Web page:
I’m enjoying this time of watching him unfold, discovering what he’s passionate about, imagining his future life. He’s always been compassionate and caring, but he’s finally developing a level of awareness to where he can have a little more space around his own heart, and help others without getting overwhelmed by them.

(thank goodness, because a year ago, Petra was mean to the Google Assistant, and it sang a sad song about that, and Silas cried for days)

I forgot to ask in his birthday interview recording (below) what he wants to be when he grows up. When I followed up later, he said, “Happy.”

I think he’s going to be.

Showing off the string Corey tied around the Elsewhere cast’s wrists to remind them that they’re all connected in an ensemble.

Interview transcript:

Did you just level up?


You just had a birthday. How old are you?


Does it feel different from being eleven?


Not at all?

Not really.

You’re taller.

I am?

I think you’ve grown a little bit in the past few weeks.


Can you tell me anything cool our family did this year?

Me and Petra got our COVID vaccines. We went to Arizona. We saw Ely.

We’ve seen Ely twice this year.

What is something you like to do with Dad?

Play Pathfinder.

What is something you like to do with me?

Listen to musicals.

Oh, yeah. We went to see Hadestown this year.

I forgot! Or, I forgot it was this year. I thought it was December.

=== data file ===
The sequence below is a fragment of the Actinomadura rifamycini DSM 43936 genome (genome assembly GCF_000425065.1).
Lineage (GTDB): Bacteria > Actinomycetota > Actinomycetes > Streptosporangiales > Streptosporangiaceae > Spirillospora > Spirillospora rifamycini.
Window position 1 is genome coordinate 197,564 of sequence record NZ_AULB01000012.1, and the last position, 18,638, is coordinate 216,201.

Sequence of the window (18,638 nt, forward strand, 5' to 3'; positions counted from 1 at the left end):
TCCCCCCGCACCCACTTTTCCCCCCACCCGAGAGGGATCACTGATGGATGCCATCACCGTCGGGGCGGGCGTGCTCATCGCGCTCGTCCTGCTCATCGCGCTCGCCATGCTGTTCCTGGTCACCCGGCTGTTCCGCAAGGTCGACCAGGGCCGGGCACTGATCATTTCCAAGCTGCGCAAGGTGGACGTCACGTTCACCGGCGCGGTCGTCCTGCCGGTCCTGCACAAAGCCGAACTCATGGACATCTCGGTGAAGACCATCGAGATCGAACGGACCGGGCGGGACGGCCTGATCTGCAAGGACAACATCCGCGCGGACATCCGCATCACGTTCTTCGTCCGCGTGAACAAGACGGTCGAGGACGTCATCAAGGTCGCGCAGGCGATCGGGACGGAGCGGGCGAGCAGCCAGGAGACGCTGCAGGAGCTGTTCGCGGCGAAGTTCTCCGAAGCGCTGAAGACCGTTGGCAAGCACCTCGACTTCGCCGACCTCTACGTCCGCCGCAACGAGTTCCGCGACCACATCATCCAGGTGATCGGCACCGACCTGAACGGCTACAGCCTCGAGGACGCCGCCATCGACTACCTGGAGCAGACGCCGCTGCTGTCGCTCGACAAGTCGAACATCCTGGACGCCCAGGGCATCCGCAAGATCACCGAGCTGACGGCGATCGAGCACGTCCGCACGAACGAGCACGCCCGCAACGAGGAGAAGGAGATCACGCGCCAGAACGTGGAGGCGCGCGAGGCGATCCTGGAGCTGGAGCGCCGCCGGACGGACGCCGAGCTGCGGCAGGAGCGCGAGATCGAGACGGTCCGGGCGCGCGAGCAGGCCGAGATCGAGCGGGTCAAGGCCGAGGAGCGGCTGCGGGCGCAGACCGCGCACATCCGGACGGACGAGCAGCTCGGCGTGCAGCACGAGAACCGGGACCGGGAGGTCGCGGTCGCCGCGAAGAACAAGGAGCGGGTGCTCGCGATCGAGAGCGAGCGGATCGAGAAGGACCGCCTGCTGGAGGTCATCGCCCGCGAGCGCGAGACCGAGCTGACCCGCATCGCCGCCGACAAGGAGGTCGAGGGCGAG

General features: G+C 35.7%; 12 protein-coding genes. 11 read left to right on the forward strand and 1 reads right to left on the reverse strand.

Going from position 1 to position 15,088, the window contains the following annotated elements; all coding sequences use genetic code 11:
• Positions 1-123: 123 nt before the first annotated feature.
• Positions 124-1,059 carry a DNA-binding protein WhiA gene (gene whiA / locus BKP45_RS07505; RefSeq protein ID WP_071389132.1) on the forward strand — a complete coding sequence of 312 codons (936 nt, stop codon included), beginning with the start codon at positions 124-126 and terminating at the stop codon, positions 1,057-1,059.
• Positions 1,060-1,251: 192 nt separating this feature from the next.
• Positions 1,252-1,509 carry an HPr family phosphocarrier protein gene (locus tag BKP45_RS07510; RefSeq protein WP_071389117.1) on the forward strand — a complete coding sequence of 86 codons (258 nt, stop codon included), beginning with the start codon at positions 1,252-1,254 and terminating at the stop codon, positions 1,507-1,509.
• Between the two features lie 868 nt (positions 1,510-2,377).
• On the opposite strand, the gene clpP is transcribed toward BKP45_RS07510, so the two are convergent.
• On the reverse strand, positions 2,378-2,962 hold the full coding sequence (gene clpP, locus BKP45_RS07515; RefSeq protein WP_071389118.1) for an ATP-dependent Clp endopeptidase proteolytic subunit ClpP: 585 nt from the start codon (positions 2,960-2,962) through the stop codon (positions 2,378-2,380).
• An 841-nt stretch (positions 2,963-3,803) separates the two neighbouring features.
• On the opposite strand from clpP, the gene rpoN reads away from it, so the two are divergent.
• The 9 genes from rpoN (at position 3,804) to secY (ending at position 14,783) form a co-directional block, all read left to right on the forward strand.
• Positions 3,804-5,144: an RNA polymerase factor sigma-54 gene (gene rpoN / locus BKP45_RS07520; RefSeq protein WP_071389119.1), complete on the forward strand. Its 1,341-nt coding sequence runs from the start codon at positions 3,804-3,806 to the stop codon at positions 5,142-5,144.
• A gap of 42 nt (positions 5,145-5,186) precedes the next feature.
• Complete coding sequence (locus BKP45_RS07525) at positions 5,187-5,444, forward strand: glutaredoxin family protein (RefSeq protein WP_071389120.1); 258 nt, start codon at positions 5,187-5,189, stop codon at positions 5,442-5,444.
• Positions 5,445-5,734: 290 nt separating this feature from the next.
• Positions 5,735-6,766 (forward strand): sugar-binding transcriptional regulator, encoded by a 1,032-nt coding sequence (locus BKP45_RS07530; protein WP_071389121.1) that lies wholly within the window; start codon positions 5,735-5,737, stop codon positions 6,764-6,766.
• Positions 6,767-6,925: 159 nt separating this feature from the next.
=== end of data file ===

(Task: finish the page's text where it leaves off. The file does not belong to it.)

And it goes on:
It was February. Is there anything that you learned to do this year, that you couldn’t do a year ago?

Balancing card games and RPGs. Instead of, say, how janky and messed up and asymmetrical Taking Risks is, where like, this one class can only get up to level seven, and then afterwards it starts losing hit points, and abilities. And this class gets like 70 spells at level one, whereas this class gets two. And this monster can just insta-kill you with its basic attack.

What are the names of some games you’ve made recently?

There was the Here to Slay RPG. There is the one I was working on right now, which is Quest 5: Demon Summoner 2: Kingdom of Crystals, which is a sequel to Quest 2: Demon Summoner 1: Heavenly Hellscape.

Is there anything you’re scared of?

Not bears. I am no longer scared of bears. I don’t know. Nuclear war?

Who are some of your good friends?

Max, all the Fairfields, Carpenters, Jack, Violet, Beatrix, Reed, Clay, Leo, Sam…

You have a lot of friends.

I do.

What do you like to do with your friends?

It depends on the friend! With Max, I like to play Elemental Academy, and with the Fairfields and Carpenters, I like to play Kutelopes. And with basically anybody, I like to play D&D.

What’s your favorite book?

I have two favorite book serieses. Wings of Fire, and these Pathfinder books here.

Are those game books?

They’re game books, but they have a whole lot of interesting lore in them. For the setting of the world of Galerian, and the Red Planet, which is basically just fantasy Mars and stuff like that. They actually have a fantasy African magic school that they actually got Black people to write. They made a whole setting guide for it, too. It’s not just magic school, that’s only one campaign of it.

So it’s maybe a way of unwinding the racism of classic D&D?

Exactly. There’s Black elves, there’s Black dwarves, who worship dragons, there’s…. frog people.

I know one other big thing that happened this last year, since your last birthday, which is that you did counseling for eight months. I think you’ve gotten better at handling your anxiety and stuff.


Is there anything you want to say to yourself as a grown up?

Hi! Being a kid is really fun! Don’t forget that. Also, don’t make me forget Persona 5, because it’s really good.